Dina Esfandiary: Firstly, a regional security architecture should be inclusive—that is what other attempts have failed at so far. The only way to lessen tensions is to ensure that every country in the region has a stake in maintaining peace. Like the ASEAN model, it will need to build interdependence between the states involved and include the principle of non-interference, but it will likely not be able to address issues of governance, which are too problematic to tackle as a region. In terms of process, it will need to mirror the OSCE model, which involved negotiations in bundles—issue areas that could be tackled simultaneously. Finally, it will need some of the major external powers to be involved in order to mediate and not act as spoilers.
Nader Entessar: As Dina notes, the best regional security architecture for the region will be a multilateral, cooperative system that does not seek to exclude any regional player. Iran has repeatedly called for the establishment of a regional multilateral security system, but these calls have so far been rebuffed by some regional states, such as Saudi Arabia, the United Arab Emirates and Bahrain. These countries have preferred to remain under a US-led security arrangement whose main purpose is to confront Iran and limit its regional role. This chimera has been buttressed by Washington and as long as the United States sees its relations with Iran through a prism of a zero-sum game, the current insecurity system will persist.
Rather than trying to establish a new security structure overnight, it is best for all parties to take step-by-step minimal cooperative measures for confidence building. These measures could start with nonpolitical areas of common interest, such as pollution control, water management, environmental preservation, drug trafficking and the like. The next phase of the confidence building measures should focus on economic cooperation schemes.
Mohammad Homayounvash: One path towards a new security architecture would be to build from the Hormuz Peace Endeavour (HOPE) proposed by Iranian President Hassan Rouhani in 2019. Iran has offered a roadmap that includes a Hormuz Community Non-Intervention and Non-Aggression Pact and a network of taskforces to address a wide range of challenges, including arms control and security building measures, the establishment of a zone that is free of weapons of mass destruction, as well as the prevention and resolution of regional conflicts. Unfortunately, as with the 2003 “grand bargain” initiative from the Khatami government, the HOPE proposal has not been taken seriously by US policymakers or by most think tanks and academics, but it offers a chance for Persian Gulf security dynamics to be addressed head-on by the regional stakeholders.
To what degree does historical memory and experiences from the past continue to constrain the range of possibilities in US-Iranian relations?
Nader Entessar: In his novel Requiem for a Nun, William Faulkner has a famous line “The past is never dead. It’s not even past” that encapsulates US-Iranian relations. The rigidification of historical memory has been one of the most salient variables in US-Iran relations since the Iranian Revolution. The Americans have never forgiven the Iranians who overthrew Mohammad Reza Shah in 1979 and the subsequent events that led to the capture of the US embassy in Tehran and the holding of its employees for 444 days. Of course, Iranians have a much longer historical memory than Americans do. For many Iranians, the 1953 CIA-led coup against Prime Minister Mohammad Mosaddegh and Washington’s support for Saddam Hussein during the devastating Iran-Iraq war are two traumas that color Iranian views of the United States. And Washington’s recent policies of unrelenting punishment of Iran have hardened negative historical memories among many Iranians.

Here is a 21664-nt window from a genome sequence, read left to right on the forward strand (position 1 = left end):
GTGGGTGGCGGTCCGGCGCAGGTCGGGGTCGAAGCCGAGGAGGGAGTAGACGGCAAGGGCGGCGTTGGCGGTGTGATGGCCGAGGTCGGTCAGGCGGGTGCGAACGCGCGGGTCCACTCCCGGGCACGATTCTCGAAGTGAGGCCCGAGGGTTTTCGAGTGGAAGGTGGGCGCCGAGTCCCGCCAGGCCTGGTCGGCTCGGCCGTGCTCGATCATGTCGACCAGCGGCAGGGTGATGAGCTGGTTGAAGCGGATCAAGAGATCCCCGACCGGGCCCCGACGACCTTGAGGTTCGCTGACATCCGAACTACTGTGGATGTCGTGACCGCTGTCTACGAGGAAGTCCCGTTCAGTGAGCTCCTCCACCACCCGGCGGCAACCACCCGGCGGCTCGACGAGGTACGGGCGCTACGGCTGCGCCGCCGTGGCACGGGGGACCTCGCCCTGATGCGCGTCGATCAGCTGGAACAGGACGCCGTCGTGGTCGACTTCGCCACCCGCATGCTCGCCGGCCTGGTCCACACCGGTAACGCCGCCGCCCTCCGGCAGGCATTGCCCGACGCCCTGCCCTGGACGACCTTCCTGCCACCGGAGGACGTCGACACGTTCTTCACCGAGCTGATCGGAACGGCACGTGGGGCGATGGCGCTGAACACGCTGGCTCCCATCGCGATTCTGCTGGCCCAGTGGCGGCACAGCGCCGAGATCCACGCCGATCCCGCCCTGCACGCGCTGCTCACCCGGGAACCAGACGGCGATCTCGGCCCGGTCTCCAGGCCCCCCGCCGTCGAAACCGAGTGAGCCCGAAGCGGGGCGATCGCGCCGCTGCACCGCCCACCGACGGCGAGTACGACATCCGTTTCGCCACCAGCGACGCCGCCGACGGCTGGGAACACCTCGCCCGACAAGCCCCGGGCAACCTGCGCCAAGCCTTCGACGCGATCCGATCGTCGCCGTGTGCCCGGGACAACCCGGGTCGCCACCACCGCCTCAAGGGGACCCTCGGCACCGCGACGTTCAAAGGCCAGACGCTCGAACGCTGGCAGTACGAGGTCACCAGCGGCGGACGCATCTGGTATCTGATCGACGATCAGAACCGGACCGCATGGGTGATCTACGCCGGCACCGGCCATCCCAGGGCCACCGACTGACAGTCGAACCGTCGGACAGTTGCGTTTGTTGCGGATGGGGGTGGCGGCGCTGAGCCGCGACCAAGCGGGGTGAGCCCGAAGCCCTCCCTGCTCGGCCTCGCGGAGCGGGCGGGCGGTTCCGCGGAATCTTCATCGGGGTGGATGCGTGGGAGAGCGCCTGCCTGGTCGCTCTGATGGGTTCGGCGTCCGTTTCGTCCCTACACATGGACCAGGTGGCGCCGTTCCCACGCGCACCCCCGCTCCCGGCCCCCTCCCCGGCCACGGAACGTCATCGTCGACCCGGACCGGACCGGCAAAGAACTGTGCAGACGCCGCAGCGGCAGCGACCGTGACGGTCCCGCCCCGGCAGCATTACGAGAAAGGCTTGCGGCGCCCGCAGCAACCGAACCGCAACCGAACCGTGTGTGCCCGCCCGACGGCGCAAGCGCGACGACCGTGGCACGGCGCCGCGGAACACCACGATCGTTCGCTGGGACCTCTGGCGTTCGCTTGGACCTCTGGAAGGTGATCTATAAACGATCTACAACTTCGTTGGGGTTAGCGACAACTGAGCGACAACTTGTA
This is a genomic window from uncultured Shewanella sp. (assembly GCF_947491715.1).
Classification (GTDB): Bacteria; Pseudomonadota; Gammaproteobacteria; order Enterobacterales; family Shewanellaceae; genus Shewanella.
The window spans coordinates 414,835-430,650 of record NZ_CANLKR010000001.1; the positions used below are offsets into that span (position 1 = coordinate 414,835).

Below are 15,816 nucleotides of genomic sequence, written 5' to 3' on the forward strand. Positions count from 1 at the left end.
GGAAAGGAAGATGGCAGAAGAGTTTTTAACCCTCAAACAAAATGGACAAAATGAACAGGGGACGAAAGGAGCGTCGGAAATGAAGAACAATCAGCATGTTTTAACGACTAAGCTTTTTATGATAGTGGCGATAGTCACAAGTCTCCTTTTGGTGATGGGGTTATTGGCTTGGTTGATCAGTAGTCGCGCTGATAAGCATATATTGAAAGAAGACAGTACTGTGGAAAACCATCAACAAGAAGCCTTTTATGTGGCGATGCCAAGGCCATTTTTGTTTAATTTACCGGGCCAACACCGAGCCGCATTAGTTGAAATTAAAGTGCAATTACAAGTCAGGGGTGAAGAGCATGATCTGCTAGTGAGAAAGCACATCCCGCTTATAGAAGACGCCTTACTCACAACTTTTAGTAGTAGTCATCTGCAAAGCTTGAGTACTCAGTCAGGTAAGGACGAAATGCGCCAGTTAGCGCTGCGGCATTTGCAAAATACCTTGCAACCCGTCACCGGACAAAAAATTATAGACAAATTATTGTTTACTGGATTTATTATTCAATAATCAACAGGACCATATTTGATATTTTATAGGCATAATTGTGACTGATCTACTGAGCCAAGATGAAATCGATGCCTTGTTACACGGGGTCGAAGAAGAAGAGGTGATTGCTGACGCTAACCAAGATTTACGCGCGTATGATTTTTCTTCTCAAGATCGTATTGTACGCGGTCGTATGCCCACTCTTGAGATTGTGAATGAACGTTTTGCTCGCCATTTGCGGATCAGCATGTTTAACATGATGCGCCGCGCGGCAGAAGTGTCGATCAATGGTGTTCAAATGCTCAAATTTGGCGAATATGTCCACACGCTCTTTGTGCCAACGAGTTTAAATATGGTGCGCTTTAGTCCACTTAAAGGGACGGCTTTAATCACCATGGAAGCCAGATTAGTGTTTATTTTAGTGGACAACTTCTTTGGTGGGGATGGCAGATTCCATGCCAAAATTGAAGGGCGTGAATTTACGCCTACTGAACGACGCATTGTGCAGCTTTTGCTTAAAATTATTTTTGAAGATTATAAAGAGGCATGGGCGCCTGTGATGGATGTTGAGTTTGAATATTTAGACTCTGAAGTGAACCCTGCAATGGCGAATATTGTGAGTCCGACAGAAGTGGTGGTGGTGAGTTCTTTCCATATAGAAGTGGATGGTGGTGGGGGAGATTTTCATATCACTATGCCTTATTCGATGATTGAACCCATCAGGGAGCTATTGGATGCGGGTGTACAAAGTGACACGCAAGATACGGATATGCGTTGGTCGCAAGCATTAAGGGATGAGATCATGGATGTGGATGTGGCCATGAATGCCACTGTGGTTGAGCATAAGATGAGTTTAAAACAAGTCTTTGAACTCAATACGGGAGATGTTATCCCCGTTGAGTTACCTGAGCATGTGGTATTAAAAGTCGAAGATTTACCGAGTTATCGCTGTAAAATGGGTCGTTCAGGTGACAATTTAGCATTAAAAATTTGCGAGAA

Mehrzad Boroujerdi: Iran and the United States have not had regular diplomatic relations since 1980. Over the last four decades a great deal of psychological scar tissue has accumulated on both sides. Hostage crises in Tehran and Lebanon, the Iran-Iraq War, the USS Vincennes shooting down an Iranian civilian plane, the axis of evil speech, nuclear enrichment, missile developments, cyber-attacks and the like have provided ample rhetorical ammunition for each side and have bolstered their narratives of grievance and victimization. Yet, it is not just prodigious memory that has separated these two states. Even if it was possible to cordon off memories, the fact remains that as a rising regional power, Iran has emerged as America’s principal strategic adversary in the Middle East. In other words, the implacable enmity is being driven by a clash of interests.
Ali Fathollah-Nejad: There is indeed little doubt that US–Iran relations continue to be poisoned by both sides’ traumatic experiences with each other and concomitant deep mistrust. Yet, it is equally important to point out the fatigue among many Iranians toward their own regime’s revolutionary and anti-American rhetoric, which has in many ways become a futile attempt by Tehran to create a rally-around-the-flag effect and to blame the “usual suspects” for domestic shortcomings for which many Iranians primarily blame their own state. For example, when it comes to Iran’s economic crisis, they view US sanctions as an aggravating factor but not the root cause.
Negar Razavi: In my recent research in Washington I found a US policy community that has slowly come to accept the importance of its history with Iran in shaping their future with the Islamic Republic. But the ways they understand and explain this history continues to be problematic, often helping to reproduce rather than undermine US myths about Iran.